Frowning slightly, he remounted his load beast and started down the road to town.

As he passed to and fro along the windings of the descending way, the landscape below him changed. The far end of the town came briefly into sight, bringing with it his first glimpse of the roofs and grounds of an extensive lakeside manor.

Arnfinn had scarcely given that house a single conscious thought during his journey, but even before he had started he had known of its existence. And he knew the name of the person who was said to live there, who must be grown-up enough by now to have her own establishment apart from her father’s. Only now, when he was actually in sight of the place, did the idea suggest itself to him that maybe, on his way to sell the Sword, he might just dare…

To do what? He wasn’t sure exactly. But what harm could it do to simply go out of his way a little bit, enough to ride past that manor house on the road that ran directly in front of it. If he were to do that, then maybe, just possibly, she would see him from a window. See him not in his scrawny, ugly, ordinary body, but transformed, if only for a moment, into what he would wish to be in the eyes of such a lady. Even if he became something that frightened her, for just a moment…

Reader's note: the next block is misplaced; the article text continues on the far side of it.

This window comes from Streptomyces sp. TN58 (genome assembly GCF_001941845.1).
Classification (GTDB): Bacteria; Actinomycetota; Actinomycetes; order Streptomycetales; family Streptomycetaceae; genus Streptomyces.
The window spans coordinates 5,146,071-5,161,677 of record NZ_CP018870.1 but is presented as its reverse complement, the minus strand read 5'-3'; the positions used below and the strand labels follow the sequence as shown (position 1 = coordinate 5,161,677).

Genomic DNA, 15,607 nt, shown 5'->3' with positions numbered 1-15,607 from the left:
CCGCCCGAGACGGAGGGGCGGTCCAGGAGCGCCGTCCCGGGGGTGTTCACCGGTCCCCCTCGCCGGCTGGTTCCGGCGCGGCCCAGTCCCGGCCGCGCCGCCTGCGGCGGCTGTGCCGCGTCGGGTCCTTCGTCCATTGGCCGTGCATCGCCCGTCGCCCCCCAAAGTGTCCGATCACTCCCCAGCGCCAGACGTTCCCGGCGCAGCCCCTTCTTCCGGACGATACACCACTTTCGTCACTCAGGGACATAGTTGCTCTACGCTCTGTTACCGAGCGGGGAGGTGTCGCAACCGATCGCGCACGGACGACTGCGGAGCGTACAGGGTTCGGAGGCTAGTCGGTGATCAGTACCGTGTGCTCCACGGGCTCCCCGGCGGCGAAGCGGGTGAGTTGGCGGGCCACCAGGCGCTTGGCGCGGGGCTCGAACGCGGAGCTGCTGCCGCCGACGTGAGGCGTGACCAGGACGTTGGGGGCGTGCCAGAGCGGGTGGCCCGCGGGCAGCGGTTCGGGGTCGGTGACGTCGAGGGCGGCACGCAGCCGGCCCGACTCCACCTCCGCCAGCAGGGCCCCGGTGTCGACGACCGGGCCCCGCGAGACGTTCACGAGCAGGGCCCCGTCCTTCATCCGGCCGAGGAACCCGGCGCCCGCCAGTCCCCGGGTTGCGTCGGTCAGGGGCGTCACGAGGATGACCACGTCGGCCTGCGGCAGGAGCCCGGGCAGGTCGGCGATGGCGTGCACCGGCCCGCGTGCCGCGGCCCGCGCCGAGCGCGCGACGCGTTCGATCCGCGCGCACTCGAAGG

Twice already in his young life, Arnfinn had seen Lady Ninazu. The first time had been five years ago, when he was only twelve and she apparently no older. At that time she, already well on the way to becoming a great lady, had happened to pass through Lunghai, escorted by a troop of the constabulary who served her father, Honan-Fu. Important-looking men, though the wizard himself was not among them, had surrounded the half-grown girl on every side. The appearance even of her escort in their uniforms of gold and green had been fine almost beyond belief in the eyes of poor country folk like Arnfinn and his neighbors. And as for the young lady herself…